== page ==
Main Street: construction zone
Tourism promoters like to trumpet summertime on Main Street as a quaint, pleasurable experience — perhaps a stroll through the boutiques and galleries or a nice meal.
They don’t put backhoes, construction workers and cement trucks in the brochures.
Summer 2007, though, is expected to be one of the busiest construction seasons on Main Street in years, with projects stretching almost the entire length of the shopping, dining and entertainment hotspot.
"Tourists love this stuff, construction. They’ll take photos of it," says Park City Engineer Eric DeHaan, who delivered to Mayor Dana Williams and the Park City Council a list of projects planned on or near Main Street in 2007. "None of this is going to scare anybody away."
DeHaan, who is influential as City Hall considers ways to reduce construction impacts, notes smaller projects, like putting up a building toward the top of Main Street, will join the large ones, such as the continuing construction of the Sky Lodge.
DeHaan also notes state transportation officials plan to repave Deer Valley Drive and a dump-truck operation is scheduled on the road to remove contaminated soils from Empire Pass.
"This is sort of what economic development looks like," DeHaan says.
He says Park City Museum officials might start a significant expansion and, in the fall, work to overhaul the Main Street Mall might start. DeHaan says crews working on the mall might stage from Park Avenue.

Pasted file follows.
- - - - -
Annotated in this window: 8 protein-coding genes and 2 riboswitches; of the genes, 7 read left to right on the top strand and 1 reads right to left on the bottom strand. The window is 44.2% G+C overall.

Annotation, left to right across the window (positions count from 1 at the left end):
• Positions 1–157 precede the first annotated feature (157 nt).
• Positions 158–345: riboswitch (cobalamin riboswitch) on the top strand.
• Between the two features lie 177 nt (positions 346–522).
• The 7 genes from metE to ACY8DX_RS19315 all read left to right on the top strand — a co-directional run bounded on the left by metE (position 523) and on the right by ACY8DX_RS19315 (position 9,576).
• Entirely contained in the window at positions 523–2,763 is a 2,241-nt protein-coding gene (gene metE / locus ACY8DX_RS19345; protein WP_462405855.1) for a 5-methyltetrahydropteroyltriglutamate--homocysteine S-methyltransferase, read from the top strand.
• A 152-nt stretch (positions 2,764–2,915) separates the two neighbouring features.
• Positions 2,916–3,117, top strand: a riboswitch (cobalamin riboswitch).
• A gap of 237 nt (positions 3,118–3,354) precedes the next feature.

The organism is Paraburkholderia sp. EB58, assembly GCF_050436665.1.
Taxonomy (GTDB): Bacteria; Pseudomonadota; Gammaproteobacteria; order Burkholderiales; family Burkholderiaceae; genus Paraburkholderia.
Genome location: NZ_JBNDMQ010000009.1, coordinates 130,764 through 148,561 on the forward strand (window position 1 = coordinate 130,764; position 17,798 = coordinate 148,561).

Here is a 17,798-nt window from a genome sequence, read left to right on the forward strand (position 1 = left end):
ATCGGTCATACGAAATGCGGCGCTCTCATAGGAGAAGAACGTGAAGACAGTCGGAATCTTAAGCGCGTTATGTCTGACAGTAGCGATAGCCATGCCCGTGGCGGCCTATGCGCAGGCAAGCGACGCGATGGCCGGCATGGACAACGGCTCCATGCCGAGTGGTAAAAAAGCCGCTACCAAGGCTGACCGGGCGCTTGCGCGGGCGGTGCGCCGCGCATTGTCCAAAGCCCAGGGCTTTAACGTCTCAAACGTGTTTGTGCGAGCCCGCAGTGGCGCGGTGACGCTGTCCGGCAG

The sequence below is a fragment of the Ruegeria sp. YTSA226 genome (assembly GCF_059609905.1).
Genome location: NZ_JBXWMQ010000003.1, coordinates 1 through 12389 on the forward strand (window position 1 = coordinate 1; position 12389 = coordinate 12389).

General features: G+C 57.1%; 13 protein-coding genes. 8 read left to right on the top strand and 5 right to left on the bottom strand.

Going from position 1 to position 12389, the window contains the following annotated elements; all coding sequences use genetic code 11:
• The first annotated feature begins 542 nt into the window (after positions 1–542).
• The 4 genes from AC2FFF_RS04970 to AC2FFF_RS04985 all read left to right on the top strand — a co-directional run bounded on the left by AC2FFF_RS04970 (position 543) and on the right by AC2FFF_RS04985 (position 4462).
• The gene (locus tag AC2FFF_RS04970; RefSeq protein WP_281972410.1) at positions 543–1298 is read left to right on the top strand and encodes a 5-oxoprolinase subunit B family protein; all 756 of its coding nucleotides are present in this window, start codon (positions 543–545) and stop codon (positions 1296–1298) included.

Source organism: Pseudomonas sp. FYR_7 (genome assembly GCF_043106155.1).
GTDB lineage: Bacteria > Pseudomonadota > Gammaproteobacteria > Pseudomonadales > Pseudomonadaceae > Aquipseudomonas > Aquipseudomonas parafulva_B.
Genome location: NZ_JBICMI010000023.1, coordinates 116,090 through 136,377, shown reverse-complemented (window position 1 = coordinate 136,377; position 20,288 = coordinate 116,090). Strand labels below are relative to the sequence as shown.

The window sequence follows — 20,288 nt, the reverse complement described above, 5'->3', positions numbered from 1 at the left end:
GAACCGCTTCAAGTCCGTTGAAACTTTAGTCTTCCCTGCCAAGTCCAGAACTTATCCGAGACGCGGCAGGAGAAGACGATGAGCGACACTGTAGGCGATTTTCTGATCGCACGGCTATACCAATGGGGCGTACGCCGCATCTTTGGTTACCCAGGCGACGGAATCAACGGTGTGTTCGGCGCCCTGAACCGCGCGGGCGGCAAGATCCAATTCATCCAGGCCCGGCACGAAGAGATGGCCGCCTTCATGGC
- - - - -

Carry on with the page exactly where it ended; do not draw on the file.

In his report to the elected officials, DeHaan says the projects "guarantee a heavy traffic load on S.R. 224 all summer long" and Swede Alley will be busy as well.
Meanwhile, DeHaan says some of the parking spots on Swede Alley will be fenced off to put up the building at 460 Swede Alley. Some spots in the Brew Pub lot at the top of Main Street could be fenced off through Christmas to store materials for the buildings at 260 Main St. and 205 Main St.
Park City is enjoying a hot economy, with record-setting construction numbers and hoards of tourists visiting during the ski season. Summertime business is expanding also. The investment on Main Street is an indicator that the private sector expects the boom to continue.
Main Street has stayed a strong business district even as competition has increased, including from shopping centers like Redstone Towne Center at Kimball Junction and the emerging North of Main district along Bonanza Drive.
The street features some of Park City’s most popular nightclubs and restaurants and many of the shops and galleries are unique to Main Street.
Ken Davis, who leads the Main Street merchants, predicts the upcoming construction will not doom the street. He says the expanded China Bridge garage will make up for some of the spots lost temporarily to the construction. Davis says people are used to construction.
"Any place I’ve gone, it’s a construction zone," Davis says, noting, especially, Miami and Chicago. "The whole country is in the middle of a building boom."
Davis expects Main Street this year will enjoy one of its busiest summers but acknowledges high gas prices might bring down the numbers. He says people from the Salt Lake Valley and visitors from outside of Utah will frequent the street.
"People will see this town is going well. It’s exciting to see all the buildings being built," Davis says, adding, "The last thing you want to do is see a downtown area where nothing’s happening."
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